Jan. 14, 2016

The Honorable Jason Chaffetz
Chairman, Committee on Oversight and Government Reform
2157 Rayburn House Office Building
Washington, DC 20515

The Honorable Elijah Cummings
Ranking Member, Committee on Oversight and Government Reform
2471 Rayburn House Office Building
Washington, DC 20515

Dear Chairman Chaffetz and Ranking Member Cummings:

We are writing regarding the Dec. 30, 2015, letter to National Security Agency Director Michael Rogers inquiring into “the processes NSA employees follow in determining whether intercepted communications involve[] Members of Congress and the latitude agency employees have in screening communications with Members of Congress for further dissemination within the executive branch.”

Congressional independence from the executive branch is essential to our system of separated powers enshrined in the Constitution. This independence must include protection from executive branch surveillance when conducting legislative and oversight functions. We applaud the inquiry into whether the executive branch has overstepped its proper role through intentional or “incidental” collection of communications involving Members of Congress.

As part of this inquiry, we urge you to hold public hearings into this issue. Hearings should address whether the executive branch has intercepted communications regarding the Congress, federal courts and other independent government agencies; the sufficiency of existing protections to ensure that the communications of Congress, the courts, and other independent government agencies are not intercepted; and the need for additional legislation to ensure appropriate separation of powers in this context.

In addition, we urge you to publicly share guidance governing the process the NSA follows regarding interception of communications from or to the Congress, the courts and other independent government agencies, and in screening such communications for further dissemination. During prior congressional investigations of Intelligence Community activities, congressional requests for information have been interpreted narrowly and not always in accordance with their plain meaning.


Accordingly, we encourage a broader and deeper inquiry that goes beyond the private staff briefing requested for Jan. 15. This inquiry should examine past collection practices; collection of communications and metadata involving congressional staff and legislative support agency staff; communications with Congress by critics of the government, including whistleblowers; and possible data collection of activities conducted by the courts and by government agencies that are independent from the executive branch.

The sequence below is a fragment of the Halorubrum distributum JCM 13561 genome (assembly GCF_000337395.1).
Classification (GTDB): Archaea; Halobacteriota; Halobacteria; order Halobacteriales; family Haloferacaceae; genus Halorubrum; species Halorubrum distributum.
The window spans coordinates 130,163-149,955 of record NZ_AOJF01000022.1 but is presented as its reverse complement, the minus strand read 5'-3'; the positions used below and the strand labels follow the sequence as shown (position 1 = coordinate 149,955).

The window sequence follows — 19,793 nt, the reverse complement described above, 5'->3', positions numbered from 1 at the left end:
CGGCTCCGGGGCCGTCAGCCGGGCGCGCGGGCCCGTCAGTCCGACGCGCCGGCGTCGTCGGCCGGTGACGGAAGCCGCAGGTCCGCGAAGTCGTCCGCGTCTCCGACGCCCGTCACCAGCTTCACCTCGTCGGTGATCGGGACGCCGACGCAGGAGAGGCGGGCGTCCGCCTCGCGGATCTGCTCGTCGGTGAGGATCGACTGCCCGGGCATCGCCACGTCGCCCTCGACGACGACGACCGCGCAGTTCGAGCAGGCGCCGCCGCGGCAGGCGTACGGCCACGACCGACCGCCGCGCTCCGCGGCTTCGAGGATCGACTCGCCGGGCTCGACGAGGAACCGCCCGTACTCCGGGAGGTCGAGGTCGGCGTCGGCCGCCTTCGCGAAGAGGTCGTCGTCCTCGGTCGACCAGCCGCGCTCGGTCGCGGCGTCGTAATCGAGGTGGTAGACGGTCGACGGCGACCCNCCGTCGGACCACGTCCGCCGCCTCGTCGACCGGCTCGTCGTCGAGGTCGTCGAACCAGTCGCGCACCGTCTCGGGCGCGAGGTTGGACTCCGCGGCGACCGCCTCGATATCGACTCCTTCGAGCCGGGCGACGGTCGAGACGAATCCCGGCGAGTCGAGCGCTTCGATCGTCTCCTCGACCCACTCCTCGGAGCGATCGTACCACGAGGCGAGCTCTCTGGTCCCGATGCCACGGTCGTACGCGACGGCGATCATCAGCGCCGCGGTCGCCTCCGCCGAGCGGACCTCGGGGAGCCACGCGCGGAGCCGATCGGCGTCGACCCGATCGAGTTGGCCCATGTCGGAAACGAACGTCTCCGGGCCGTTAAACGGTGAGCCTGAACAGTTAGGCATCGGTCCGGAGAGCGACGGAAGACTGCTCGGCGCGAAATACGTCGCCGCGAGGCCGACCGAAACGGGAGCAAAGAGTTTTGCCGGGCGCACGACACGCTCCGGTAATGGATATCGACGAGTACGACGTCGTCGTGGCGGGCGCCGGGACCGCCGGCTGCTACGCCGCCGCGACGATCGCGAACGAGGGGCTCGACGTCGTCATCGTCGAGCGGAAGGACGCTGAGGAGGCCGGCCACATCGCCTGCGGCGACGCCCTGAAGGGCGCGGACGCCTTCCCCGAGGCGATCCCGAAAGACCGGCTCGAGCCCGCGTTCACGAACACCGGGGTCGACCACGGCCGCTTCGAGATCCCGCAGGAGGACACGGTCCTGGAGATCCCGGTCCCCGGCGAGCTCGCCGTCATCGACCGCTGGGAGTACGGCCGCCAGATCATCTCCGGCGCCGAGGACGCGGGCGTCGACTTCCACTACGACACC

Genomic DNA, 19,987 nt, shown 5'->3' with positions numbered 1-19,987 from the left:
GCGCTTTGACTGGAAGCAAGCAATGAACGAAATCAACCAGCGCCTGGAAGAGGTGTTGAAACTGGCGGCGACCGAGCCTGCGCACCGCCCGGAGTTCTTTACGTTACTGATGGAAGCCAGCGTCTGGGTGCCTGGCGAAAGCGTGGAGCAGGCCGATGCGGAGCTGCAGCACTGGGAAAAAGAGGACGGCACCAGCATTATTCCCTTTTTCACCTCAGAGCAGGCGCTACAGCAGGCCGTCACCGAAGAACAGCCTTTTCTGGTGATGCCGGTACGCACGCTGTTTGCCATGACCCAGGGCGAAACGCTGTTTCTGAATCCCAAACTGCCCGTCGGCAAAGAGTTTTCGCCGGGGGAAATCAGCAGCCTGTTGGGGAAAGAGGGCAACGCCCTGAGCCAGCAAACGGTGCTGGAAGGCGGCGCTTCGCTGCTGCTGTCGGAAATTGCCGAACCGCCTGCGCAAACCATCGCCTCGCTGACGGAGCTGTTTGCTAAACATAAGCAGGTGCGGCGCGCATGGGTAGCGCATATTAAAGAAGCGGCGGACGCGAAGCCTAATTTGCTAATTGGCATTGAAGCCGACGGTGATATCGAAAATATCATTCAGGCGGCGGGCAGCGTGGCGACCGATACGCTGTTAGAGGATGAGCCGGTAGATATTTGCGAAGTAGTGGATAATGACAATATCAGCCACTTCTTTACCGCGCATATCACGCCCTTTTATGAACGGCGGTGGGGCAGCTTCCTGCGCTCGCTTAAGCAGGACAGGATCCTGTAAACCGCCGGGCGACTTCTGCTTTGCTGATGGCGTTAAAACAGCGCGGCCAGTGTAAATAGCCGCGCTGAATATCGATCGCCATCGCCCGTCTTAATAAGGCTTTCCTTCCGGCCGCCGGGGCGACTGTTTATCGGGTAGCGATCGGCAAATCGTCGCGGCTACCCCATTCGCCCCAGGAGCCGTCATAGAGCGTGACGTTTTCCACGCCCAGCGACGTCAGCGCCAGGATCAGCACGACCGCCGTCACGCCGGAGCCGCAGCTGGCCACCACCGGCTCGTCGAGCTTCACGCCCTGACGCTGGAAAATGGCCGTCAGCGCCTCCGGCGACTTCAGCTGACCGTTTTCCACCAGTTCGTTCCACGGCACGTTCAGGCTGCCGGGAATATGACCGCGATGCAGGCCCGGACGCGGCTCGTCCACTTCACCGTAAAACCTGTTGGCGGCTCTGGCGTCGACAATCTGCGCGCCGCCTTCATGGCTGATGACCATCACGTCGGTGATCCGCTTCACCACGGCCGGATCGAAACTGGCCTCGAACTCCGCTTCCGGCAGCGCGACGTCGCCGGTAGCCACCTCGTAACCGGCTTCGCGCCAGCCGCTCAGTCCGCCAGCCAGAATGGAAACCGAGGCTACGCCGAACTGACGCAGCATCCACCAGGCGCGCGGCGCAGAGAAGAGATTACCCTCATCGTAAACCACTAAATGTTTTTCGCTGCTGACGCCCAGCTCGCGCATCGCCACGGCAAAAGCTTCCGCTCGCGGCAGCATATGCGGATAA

Finally, we urge you to develop legislation to limit collection of communications involving legislative and judicial branch activities, as well as independent executive branch agencies. NSA guidance on data collection efforts is subject to agency interpretation and these dissemination practices are subject to change. Legislation should flatly prohibit executive branch interception of communications and collection of metadata involving Members of Congress, congressional staff, legislative support agency staff, and the work of any independent government agency, unless explicitly and directly authorized by a federal judicial warrant pursuant to a judicial finding of probable cause. The ban also should extend to the federal judiciary, including communications by litigants with the courts, especially since these data collection efforts may be inadvertently infringing upon attorney-client privileges.

Thank you for your attention to the crucial question of separation of powers and legislative and judicial autonomy. We welcome the opportunity to discuss this further. Please contact Daniel Schuman, Demand Progress policy director, at [email protected], or Sascha Meinrath, X-Lab director and Palmer Chair in Telecommunications at Penn State University, at [email protected].

With best regards,

American Civil Liberties Union
American Library Association
Demand Progress
Electronic Frontier Foundation
Government Accountability Project
National Security Archive
National Security Counselors
Project On Government Oversight (POGO)
R Street Institute
Restore The Fourth, Inc.

cc: Members, House Committee on Oversight and Government Reform
Members, House Permanent Select Committee on Intelligence
Members, House Committee on the Judiciary

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